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Here is the general algorithm I wish to implement in R:

if (x[i]>y[i]) x[i]=y[i]

I am generally taking Census data and adjusting the dummy variables to fit my needs.

x,y are of course vectors. This problem looks like a loop is the solution. But, my loop skills in R are poor. I can seem to get my indexes to increment properly.

Thanks Cloud :)

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If this were Java I would want an "if then" statement. But, this is not Java and I am new to R. – JJJ Nov 8 '10 at 4:59
If its an indexing problem, you should note that indexing is 1-based in R, rather than 0-based as it is in Java. However, as noted in the answer below, you should try to avoid loops in R and use vectorised functions if possible. – James Nov 8 '10 at 10:28
It would be helpful if you didn't use the same exact subject (verbatim!) for different questions. – Joshua Ulrich Nov 8 '10 at 14:31
up vote 7 down vote accepted

A couple of possibilities. First with the ifelse function (since the if (){ } else{ } constuct does not work on vectors):

x <- ifelse( x > y, y, x)

Or with logical indexing:

x[ x>y ] <- y[ x>y ]

Both of these assume that x and y are the same length and are implicitly comparing and assigning elementwise so no need for an index

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> x=c(1,2,3) > y=c(1,1,1) > x<- ifelse(x>y,y,x) > x [1] 1 1 1 – JJJ Nov 8 '10 at 6:11
I need it to change x=c(1,2,3) to x=c(1,2,1), so I need to change a part of the vector not just swap out the vectors. – JJJ Nov 8 '10 at 6:12
Jermoe - the you need to explain how you want to do the changing. In my math 2 > 1. If y <- c(1,1,1) and x <- 1:3 (as per your comment) then given the "general algorithm" in your Q I need to change the last two elements of x to be their equivalent element in y because x > y yields [1] FALSE TRUE TRUE, hence, your algorithm states that x should end up as c(1,1,1). Can you explain why the second element of x (2), which is bigger than element 2 in y (1), should not get replaced with the corresponding value from y, which is 1? – Gavin Simpson Nov 8 '10 at 8:19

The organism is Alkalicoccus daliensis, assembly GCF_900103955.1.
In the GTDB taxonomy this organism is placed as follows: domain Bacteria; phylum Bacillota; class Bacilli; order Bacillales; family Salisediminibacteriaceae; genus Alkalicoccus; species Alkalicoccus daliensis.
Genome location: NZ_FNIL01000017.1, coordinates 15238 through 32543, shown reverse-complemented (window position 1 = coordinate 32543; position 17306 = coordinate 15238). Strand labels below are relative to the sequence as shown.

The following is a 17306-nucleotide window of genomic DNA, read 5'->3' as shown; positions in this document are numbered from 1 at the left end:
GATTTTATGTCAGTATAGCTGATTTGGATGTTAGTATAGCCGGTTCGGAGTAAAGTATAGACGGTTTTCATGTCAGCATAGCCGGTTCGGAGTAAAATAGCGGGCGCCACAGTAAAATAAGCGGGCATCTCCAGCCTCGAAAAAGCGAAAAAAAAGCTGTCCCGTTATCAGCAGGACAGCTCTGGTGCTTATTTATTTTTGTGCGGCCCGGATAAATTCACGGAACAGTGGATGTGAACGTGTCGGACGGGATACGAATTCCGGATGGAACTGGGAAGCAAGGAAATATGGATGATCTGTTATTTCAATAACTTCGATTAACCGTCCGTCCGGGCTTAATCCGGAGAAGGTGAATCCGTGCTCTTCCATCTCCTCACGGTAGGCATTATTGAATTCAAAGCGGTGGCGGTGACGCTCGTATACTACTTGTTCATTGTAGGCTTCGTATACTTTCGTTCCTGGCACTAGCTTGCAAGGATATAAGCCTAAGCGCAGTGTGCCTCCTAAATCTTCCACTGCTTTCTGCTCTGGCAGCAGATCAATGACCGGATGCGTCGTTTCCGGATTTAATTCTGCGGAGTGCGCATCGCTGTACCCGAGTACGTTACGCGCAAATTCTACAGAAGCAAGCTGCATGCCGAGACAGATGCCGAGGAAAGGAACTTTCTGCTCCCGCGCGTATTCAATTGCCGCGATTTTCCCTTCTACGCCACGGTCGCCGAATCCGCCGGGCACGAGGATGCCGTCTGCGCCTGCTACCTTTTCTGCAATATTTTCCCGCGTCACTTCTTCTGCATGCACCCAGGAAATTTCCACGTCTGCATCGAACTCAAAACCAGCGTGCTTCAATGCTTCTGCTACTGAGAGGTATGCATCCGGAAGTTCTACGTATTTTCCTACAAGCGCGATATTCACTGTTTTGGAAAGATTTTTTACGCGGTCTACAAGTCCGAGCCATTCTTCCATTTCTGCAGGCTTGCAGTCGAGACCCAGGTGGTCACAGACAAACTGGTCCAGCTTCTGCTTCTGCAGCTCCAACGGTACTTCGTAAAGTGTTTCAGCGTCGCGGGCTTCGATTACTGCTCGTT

Perhaps I could be clearer? I showed above that x > y gave [1] FALSE TRUE TRUE. So given your stated algorithm, we must change both the 2nd and 3rd elements of x to be their corresponding values in y. As y is a vector of 1s, the 2nd and 3rd elements of x are replaced by 1s. The first element of x is unchanged, but as it was already a 1, it looks like y was swapped in for x. So either your Q contains a mistake and the general algorithm is not the general algorithm stated, or you haven't grepped what Dwin's answer is doing. – Gavin Simpson Nov 8 '10 at 8:23
I found the mistake in my test. Forgive me. I am learning that R handles data very differently than I am used to. – JJJ Nov 8 '10 at 14:52

Good, DWin showed you already why you absolutely don't need a loop in R. But apparently you don't want to do what you asked, or your comment wouldn't make sense whatsoever.

If you want to choose which ones you want to change, you just add an extra logical vector to the solution of DWin, eg:

x <- 1:10
y <- 10:1

# say I want to change every second index
id <-

ifelse(x>y & id,y,x)

You can do what you want, as long as id :

  • is as long as x and y
  • contains 1/TRUE for can change and 0/FALSE for cannot change
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The shortest answer is surely

x <- pmax(x,y)
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